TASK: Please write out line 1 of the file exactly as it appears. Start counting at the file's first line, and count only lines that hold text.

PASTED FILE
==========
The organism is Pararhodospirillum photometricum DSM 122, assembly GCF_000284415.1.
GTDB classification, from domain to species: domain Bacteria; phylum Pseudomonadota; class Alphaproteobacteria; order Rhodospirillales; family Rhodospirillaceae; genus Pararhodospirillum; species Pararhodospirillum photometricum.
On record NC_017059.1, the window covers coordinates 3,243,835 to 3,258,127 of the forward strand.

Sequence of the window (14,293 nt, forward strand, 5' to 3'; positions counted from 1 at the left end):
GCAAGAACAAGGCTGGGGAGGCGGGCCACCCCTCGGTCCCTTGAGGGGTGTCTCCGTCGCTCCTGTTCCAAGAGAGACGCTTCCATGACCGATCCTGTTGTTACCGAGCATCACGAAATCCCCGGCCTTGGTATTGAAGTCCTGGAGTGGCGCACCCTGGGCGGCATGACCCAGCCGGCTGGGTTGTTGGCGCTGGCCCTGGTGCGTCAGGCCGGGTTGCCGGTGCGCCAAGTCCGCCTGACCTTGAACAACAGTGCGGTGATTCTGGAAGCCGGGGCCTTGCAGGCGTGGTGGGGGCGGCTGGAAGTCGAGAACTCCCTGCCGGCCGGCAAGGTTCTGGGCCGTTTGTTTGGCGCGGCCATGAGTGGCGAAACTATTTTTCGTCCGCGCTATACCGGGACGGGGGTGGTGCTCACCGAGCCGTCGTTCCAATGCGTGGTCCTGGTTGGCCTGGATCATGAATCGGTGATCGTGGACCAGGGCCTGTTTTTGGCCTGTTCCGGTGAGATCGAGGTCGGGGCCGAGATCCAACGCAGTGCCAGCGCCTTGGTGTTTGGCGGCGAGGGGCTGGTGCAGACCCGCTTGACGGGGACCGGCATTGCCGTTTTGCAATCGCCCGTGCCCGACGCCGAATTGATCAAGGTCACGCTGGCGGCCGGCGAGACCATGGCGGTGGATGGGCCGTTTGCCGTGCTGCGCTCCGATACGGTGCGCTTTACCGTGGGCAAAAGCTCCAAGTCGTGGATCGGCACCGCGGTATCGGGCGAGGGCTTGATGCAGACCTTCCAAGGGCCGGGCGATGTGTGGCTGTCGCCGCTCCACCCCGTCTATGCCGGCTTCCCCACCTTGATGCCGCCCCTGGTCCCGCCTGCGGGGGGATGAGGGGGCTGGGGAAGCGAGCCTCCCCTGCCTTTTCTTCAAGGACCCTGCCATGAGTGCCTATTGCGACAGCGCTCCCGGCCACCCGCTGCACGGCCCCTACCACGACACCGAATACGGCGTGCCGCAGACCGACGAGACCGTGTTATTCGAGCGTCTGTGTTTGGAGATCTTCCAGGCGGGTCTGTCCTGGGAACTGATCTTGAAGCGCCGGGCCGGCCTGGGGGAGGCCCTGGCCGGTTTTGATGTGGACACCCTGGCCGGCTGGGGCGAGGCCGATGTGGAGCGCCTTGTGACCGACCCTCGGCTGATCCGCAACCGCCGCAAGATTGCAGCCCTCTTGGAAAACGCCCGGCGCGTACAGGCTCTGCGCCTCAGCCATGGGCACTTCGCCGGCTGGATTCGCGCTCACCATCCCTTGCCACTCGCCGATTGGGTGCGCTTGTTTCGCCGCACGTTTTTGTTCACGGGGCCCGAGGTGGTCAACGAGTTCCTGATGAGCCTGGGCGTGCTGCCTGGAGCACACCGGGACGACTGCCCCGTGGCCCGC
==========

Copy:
The organism is Pararhodospirillum photometricum DSM 122, assembly GCF_000284415.1.